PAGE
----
The stigma around mental illness needs to end, and the conversations need to start
Full disclosure: I suffer from obsessive compulsive disorder (OCD). If I’m not medicated, it will take me 20 minutes or more just to get out of my apartment in the morning. I will check to make sure the back door is locked several times over. I will check repeatedly that the stove and oven are off, despite having eaten cold cereal for breakfast.
Then I need to verify that nothing near the heaters could start a fire, even in the summer when I know the heaters are off. Finally, and most importantly, if I cannot see the cat when I close the front door to leave, I assume that he has escaped and is lost somewhere outside. All the while, I keep my right hand on the pocket where my keys go to make sure I haven’t left them inside (and won’t be subsequently locked out).
I know a lot of people have morning routines, and they may even have similar rituals themselves. However, in my daily life, I must do these things. It’s not just a habit—it’s something that releases a pressure inside me and satisfies a seemingly physical need. Now, keep in mind, this is just my attempt to leave home. None of this says anything of the day-long struggle to keep everything and everyone doing what I need them to do in a way that appeases these compulsions. That is the most exhausting part.
This is my everyday experience if I am not medicated. It is a pain in the ass, but my symptoms are mild compared to many others who suffer from OCD. I take medication for these symptoms, and I am not ashamed of that because they tell my brain that many of these silly rituals are unnecessary. Therefore, medication gives me the option to focus on what’s really important, like going to school and doing reasonably well. So, am I crazy? Am I a lunatic not worthy of anything more than a life of seclusion and shame?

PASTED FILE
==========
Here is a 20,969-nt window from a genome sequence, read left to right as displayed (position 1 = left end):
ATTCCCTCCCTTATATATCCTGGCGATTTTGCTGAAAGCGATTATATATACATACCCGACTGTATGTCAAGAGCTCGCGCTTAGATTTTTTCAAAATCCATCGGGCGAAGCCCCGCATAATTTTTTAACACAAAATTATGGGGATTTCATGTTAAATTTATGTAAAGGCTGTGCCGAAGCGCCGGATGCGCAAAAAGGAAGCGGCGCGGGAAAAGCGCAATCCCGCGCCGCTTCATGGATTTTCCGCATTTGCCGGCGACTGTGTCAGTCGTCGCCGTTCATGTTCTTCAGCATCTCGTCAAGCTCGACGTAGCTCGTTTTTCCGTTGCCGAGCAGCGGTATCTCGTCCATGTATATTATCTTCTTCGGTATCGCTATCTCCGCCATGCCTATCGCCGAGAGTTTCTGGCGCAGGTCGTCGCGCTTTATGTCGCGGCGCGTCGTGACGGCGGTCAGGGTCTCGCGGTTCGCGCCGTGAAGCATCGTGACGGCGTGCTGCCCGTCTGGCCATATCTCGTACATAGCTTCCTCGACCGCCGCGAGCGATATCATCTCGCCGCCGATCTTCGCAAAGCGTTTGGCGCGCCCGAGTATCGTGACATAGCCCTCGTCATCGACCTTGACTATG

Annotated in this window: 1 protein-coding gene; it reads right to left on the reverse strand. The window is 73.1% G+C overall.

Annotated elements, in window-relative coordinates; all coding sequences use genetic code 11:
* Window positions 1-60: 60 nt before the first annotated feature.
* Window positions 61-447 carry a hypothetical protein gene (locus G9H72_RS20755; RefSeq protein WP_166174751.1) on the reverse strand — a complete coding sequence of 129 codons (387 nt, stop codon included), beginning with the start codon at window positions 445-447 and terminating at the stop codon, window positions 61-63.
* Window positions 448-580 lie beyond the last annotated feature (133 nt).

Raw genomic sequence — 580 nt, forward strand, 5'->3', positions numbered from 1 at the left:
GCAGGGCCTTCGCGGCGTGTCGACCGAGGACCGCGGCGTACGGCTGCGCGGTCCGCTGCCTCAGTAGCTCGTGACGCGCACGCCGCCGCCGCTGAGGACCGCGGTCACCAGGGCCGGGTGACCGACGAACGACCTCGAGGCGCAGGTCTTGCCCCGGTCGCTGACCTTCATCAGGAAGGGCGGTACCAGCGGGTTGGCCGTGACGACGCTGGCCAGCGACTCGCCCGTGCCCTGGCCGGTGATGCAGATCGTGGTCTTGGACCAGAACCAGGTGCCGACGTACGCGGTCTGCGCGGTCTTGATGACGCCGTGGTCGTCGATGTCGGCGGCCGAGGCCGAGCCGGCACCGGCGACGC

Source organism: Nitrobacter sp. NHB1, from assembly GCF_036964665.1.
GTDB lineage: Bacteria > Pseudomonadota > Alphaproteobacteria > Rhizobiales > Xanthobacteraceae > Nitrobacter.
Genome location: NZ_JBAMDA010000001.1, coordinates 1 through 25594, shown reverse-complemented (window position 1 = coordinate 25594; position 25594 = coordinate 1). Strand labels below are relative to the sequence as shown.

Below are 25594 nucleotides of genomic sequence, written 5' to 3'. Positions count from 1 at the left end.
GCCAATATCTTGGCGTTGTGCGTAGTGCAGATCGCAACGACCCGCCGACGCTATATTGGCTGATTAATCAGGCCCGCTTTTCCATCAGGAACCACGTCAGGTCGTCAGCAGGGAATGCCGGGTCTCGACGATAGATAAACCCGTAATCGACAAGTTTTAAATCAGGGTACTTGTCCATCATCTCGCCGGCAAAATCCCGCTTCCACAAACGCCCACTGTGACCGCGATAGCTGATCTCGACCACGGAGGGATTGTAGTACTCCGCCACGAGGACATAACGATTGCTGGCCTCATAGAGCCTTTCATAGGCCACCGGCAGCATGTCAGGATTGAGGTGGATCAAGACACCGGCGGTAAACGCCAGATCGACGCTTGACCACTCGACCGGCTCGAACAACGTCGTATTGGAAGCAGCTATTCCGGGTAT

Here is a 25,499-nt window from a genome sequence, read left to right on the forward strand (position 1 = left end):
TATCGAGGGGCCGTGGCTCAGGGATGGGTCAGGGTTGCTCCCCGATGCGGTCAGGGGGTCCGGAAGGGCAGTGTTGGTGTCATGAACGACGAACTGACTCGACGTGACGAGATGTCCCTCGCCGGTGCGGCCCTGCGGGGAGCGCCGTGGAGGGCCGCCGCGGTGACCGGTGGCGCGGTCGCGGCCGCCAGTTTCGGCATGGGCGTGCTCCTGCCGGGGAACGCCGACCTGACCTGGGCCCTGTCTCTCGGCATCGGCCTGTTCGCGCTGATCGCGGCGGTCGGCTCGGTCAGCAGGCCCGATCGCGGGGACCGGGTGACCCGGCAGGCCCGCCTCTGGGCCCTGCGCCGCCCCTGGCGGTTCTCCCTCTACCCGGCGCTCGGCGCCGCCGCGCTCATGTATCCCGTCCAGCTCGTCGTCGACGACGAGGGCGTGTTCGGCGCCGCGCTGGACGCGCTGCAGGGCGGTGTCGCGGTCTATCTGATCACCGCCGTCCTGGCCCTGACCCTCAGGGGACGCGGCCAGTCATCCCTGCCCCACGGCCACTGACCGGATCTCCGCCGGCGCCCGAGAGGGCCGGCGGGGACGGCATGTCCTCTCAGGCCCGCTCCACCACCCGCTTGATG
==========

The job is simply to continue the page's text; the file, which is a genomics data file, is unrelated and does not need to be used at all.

I’m not embarrassed about having OCD, nor should I be. Just as someone with a physical disability shouldn’t be embarrassed either. This is how we need to start thinking about mental illness. The stigma of “weakness” or “lunacy” are old and outdated, just as the terms “invalid” or “cripple” are. The time has come to talk about mental illness in a constructive manner. And so, I am putting myself out there to say that I am not crazy—my brain just works in a different capacity than others, and I will not apologize for that. I am not responsible for the position I have been put in, yet, I’m responsible for managing it.
So, why are some people scared to talk about mental illness? Perhaps it’s because they cannot see it. Or perhaps they simply fear the unknown. Well, I’ve got news for you: it is visible and we can see it all around us. Unfortunately, though, it will remain unknown until we talk about it.
You know some of those folks living on our city streets, right near Concordia’s downtown campus, talking to garbage bins and yelling at shadows? That’s mental illness. And until we educate ourselves, they will continue to be marginalized by society. According to the Mental Health Commission of Canada, nearly 40 per cent of the homeless population in Montreal suffer from various forms of severe mental illness. They are not evil, they are not crazy, nor are they possessed (by anything other than the socially-constructed prejudices of others). They are examples of what happens when people fear you or don’t understand you.
Perhaps I could be one of them. Luckily, I have a network of understanding people around me and access to healthcare that keeps me in school and possibly off the streets. This is not afforded to everyone, but it needs to be. You can help just by talking about it. I want to talk about this, and I want to talk about it now. My hope is that this will get things started.
If you or someone you know is suffering from a mental illness, please seek help. It is worth the effort. You can contact the Canadian Mental Health Association, Action on Mental Illness (AMI) Quebec or Mouvement Santé Mentale Québec for help or to get more information.
Graphic by Zeze Le Lin